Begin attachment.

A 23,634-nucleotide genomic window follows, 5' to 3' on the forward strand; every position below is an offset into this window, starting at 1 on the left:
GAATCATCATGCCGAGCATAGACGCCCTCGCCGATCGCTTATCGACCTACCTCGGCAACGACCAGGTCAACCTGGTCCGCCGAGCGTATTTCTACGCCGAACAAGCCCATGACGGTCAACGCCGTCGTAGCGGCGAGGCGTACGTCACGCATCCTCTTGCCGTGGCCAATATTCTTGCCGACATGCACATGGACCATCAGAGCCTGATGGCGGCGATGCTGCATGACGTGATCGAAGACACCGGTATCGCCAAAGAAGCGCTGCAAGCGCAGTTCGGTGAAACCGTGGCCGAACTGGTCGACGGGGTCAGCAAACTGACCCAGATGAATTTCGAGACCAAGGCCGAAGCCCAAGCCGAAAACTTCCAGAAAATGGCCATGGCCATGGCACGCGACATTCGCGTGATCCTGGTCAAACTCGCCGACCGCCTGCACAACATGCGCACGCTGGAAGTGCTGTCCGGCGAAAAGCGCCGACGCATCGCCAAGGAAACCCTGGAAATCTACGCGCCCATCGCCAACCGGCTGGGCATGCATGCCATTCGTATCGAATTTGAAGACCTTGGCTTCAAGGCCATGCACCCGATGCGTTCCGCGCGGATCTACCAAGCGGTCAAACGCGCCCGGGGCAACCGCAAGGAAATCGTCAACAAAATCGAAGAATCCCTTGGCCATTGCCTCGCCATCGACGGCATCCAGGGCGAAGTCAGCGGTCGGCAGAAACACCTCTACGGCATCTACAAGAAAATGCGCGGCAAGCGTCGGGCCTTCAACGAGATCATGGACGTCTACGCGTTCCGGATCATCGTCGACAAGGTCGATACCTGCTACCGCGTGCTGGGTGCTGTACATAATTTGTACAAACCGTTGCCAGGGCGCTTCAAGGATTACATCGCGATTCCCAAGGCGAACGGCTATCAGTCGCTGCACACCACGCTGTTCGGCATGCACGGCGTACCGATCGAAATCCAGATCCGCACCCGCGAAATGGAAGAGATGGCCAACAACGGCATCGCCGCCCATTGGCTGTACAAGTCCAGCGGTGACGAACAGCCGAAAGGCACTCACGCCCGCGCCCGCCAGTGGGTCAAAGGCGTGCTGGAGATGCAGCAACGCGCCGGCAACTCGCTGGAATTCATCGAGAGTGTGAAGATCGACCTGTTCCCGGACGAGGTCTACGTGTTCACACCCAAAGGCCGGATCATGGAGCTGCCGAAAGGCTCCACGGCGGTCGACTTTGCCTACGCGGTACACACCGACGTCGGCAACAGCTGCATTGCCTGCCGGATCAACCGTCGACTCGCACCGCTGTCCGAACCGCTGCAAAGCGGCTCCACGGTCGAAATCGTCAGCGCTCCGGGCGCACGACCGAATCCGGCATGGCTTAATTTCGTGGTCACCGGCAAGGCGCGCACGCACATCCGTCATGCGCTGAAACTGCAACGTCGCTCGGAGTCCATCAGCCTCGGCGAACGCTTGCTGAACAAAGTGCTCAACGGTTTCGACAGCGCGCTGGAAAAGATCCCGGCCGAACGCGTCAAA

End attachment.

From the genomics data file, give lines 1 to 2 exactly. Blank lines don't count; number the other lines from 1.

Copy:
A 23,634-nucleotide genomic window follows, 5' to 3' on the forward strand; every position below is an offset into this window, starting at 1 on the left:
GAATCATCATGCCGAGCATAGACGCCCTCGCCGATCGCTTATCGACCTACCTCGGCAACGACCAGGTCAACCTGGTCCGCCGAGCGTATTTCTACGCCGAACAAGCCCATGACGGTCAACGCCGTCGTAGCGGCGAGGCGTACGTCACGCATCCTCTTGCCGTGGCCAATATTCTTGCCGACATGCACATGGACCATCAGAGCCTGATGGCGGCGATGCTGCATGACGTGATCGAAGACACCGGTATCGCCAAAGAAGCGCTGCAAGCGCAGTTCGGTGAAACCGTGGCCGAACTGGTCGACGGGGTCAGCAAACTGACCCAGATGAATTTCGAGACCAAGGCCGAAGCCCAAGCCGAAAACTTCCAGAAAATGGCCATGGCCATGGCACGCGACATTCGCGTGATCCTGGTCAAACTCGCCGACCGCCTGCACAACATGCGCACGCTGGAAGTGCTGTCCGGCGAAAAGCGCCGACGCATCGCCAAGGAAACCCTGGAAATCTACGCGCCCATCGCCAACCGGCTGGGCATGCATGCCATTCGTATCGAATTTGAAGACCTTGGCTTCAAGGCCATGCACCCGATGCGTTCCGCGCGGATCTACCAAGCGGTCAAACGCGCCCGGGGCAACCGCAAGGAAATCGTCAACAAAATCGAAGAATCCCTTGGCCATTGCCTCGCCATCGACGGCATCCAGGGCGAAGTCAGCGGTCGGCAGAAACACCTCTACGGCATCTACAAGAAAATGCGCGGCAAGCGTCGGGCCTTCAACGAGATCATGGACGTCTACGCGTTCCGGATCATCGTCGACAAGGTCGATACCTGCTACCGCGTGCTGGGTGCTGTACATAATTTGTACAAACCGTTGCCAGGGCGCTTCAAGGATTACATCGCGATTCCCAAGGCGAACGGCTATCAGTCGCTGCACACCACGCTGTTCGGCATGCACGGCGTACCGATCGAAATCCAGATCCGCACCCGCGAAATGGAAGAGATGGCCAACAACGGCATCGCCGCCCATTGGCTGTACAAGTCCAGCGGTGACGAACAGCCGAAAGGCACTCACGCCCGCGCCCGCCAGTGGGTCAAAGGCGTGCTGGAGATGCAGCAACGCGCCGGCAACTCGCTGGAATTCATCGAGAGTGTGAAGATCGACCTGTTCCCGGACGAGGTCTACGTGTTCACACCCAAAGGCCGGATCATGGAGCTGCCGAAAGGCTCCACGGCGGTCGACTTTGCCTACGCGGTACACACCGACGTCGGCAACAGCTGCATTGCCTGCCGGATCAACCGTCGACTCGCACCGCTGTCCGAACCGCTGCAAAGCGGCTCCACGGTCGAAATCGTCAGCGCTCCGGGCGCACGACCGAATCCGGCATGGCTTAATTTCGTGGTCACCGGCAAGGCGCGCACGCACATCCGTCATGCGCTGAAACTGCAACGTCGCTCGGAGTCCATCAGCCTCGGCGAACGCTTGCTGAACAAAGTGCTCAACGGTTTCGACAGCGCGCTGGAAAAGATCCCGGCCGAACGCGTCAAA